Forecasters say two tropical lows, one off PNG and another off the Top End, could form into cyclones as they track toward north Queensland.
Two tropical lows tracking toward north Queensland could form into cyclones and cross the mainland, forecasters say.
The Bureau of Meteorology says there’s a high chance a low pressure system between PNG and the Solomon Islands, about 1000km northeast of Cairns, will form into a cyclone in the Coral Sea on Saturday.
Forecaster David Grant he says it’s difficult to predict whether the storm will cross the Queensland coast and where it might cross as it’s moving at such a slow rate.
“At the moment we couldn’t rule it out as it’s still a fair way offshore but it is moving towards the Queensland coast,” he told AAP on Thursday.
“But if that is the case it’s still a few days away from occurring.”
On Thursday afternoon the system was moving about 20km/h in a southwest direction.
Mr Grant says residents between St Lawrence and Cairns should expect heavy rain and high hinds over the weekend.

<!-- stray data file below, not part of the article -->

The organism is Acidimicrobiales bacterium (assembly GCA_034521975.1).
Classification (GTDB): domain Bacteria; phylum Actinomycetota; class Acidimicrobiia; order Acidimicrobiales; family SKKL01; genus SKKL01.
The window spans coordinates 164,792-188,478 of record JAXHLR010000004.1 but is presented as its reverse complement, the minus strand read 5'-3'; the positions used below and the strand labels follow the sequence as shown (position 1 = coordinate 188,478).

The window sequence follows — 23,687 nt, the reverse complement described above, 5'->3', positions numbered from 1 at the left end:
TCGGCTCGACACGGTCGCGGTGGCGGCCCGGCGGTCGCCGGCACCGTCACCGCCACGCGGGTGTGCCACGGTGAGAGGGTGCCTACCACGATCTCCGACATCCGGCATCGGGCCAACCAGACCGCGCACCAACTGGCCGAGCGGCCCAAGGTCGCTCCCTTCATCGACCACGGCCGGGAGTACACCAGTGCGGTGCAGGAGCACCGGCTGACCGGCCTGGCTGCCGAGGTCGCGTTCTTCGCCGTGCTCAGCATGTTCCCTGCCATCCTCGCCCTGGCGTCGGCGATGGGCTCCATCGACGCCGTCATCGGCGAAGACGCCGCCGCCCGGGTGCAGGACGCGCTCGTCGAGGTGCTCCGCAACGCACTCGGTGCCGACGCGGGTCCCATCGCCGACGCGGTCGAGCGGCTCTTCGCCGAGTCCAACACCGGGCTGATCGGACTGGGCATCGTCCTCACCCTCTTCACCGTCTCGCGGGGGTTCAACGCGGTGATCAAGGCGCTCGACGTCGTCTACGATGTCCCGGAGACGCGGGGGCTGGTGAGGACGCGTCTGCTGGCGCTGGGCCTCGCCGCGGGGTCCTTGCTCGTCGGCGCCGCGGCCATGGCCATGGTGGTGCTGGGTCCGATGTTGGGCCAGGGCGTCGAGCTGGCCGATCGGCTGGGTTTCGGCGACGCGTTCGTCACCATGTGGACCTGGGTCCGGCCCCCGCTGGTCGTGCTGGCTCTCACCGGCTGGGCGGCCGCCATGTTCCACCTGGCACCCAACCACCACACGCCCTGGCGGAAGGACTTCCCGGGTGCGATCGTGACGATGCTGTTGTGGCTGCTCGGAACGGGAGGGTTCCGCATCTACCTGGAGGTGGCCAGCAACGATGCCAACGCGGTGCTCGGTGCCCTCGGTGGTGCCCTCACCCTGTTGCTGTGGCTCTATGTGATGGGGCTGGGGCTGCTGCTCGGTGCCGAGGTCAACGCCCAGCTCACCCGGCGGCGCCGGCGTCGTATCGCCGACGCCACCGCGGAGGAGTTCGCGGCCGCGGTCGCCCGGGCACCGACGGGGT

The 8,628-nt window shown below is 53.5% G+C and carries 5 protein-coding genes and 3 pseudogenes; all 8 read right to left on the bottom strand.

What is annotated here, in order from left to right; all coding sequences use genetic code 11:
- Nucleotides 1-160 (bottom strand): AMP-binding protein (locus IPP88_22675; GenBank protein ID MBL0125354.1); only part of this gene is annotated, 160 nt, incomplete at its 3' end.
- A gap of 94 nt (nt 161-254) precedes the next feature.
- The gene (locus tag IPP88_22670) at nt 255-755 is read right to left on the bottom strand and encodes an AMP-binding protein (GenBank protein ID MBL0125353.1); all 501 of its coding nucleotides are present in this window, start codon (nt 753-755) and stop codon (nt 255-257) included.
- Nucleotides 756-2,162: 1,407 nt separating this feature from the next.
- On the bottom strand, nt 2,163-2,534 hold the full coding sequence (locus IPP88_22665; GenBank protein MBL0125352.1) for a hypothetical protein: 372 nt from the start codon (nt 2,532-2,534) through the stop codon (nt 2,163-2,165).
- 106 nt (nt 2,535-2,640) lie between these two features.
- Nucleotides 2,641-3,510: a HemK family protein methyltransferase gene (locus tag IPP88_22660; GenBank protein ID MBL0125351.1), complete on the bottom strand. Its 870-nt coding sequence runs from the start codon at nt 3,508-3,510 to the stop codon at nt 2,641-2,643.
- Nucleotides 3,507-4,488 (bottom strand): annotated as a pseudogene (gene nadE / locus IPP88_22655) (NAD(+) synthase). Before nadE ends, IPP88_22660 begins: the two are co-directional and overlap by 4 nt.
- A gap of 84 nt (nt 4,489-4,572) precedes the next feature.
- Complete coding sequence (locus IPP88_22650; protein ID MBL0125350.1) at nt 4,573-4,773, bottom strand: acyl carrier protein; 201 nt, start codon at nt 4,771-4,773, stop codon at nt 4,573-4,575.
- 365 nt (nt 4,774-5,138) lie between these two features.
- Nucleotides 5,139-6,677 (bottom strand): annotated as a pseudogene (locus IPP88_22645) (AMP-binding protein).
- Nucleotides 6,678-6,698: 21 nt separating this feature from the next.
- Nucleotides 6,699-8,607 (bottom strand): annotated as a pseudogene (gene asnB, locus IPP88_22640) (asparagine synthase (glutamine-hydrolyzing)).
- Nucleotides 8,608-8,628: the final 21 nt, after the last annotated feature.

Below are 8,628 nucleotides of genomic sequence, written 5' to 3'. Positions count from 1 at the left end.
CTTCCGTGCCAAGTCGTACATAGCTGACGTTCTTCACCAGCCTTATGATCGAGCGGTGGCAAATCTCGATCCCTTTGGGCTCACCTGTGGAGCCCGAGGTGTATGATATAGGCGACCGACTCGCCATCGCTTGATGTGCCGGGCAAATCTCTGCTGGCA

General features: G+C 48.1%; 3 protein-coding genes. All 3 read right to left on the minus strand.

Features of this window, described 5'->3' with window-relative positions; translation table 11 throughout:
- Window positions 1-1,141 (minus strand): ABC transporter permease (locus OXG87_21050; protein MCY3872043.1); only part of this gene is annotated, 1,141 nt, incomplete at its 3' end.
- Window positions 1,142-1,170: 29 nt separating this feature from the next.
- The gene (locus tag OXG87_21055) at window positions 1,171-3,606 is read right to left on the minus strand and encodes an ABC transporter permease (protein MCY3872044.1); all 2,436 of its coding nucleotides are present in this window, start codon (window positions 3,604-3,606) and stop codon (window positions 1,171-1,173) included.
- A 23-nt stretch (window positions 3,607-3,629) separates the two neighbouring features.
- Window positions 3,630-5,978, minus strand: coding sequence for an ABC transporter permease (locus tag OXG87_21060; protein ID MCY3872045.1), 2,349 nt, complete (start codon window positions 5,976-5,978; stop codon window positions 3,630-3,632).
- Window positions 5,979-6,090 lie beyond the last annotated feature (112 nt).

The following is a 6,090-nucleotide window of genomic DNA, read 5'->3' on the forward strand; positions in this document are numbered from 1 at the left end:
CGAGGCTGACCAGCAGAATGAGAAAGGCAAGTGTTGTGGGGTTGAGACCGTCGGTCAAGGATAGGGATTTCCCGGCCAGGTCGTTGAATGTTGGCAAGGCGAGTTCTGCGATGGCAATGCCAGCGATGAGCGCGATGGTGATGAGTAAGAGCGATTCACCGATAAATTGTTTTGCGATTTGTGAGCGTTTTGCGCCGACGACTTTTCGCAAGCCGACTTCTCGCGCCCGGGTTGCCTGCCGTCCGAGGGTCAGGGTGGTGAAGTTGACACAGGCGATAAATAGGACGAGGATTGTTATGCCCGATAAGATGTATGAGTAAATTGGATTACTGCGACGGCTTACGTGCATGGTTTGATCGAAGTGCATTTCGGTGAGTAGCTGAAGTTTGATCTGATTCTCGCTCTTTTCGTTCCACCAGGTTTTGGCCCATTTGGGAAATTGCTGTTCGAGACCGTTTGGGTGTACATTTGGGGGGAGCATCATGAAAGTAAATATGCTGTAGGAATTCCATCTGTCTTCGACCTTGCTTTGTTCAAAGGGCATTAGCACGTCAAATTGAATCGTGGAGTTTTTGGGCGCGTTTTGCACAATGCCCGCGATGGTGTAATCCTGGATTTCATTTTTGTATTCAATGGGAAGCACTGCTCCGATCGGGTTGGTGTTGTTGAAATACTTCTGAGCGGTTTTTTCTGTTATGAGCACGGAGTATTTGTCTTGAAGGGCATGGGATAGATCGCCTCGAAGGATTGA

If it forms into a cyclone it will likely be called Gillian.
Mr Grant says there’s a moderate chance another weak tropical low off the Top End could form into a cyclone as it nears western Cape York on Sunday.
The system will bring heavy rain and strong winds to areas north of Weipa and the Torres Strait Islands over the weekend and early next week, he says.
There have been four cyclones in the region so far this wet season.
Cyclone Dylan made landfall between Airlie Beach and Bowen on January 31 as a category two cyclone, causing flooding and other minor damage along the north and central Queensland coast.
The following day Cyclone Edna formed but petered out in the Coral Sea.
Cyclone Fletcher made landfall as a category one storm between Karumba and the Gilbert River Mouth in the Gulf of Carpentaria on February 3 but it was a fizzer.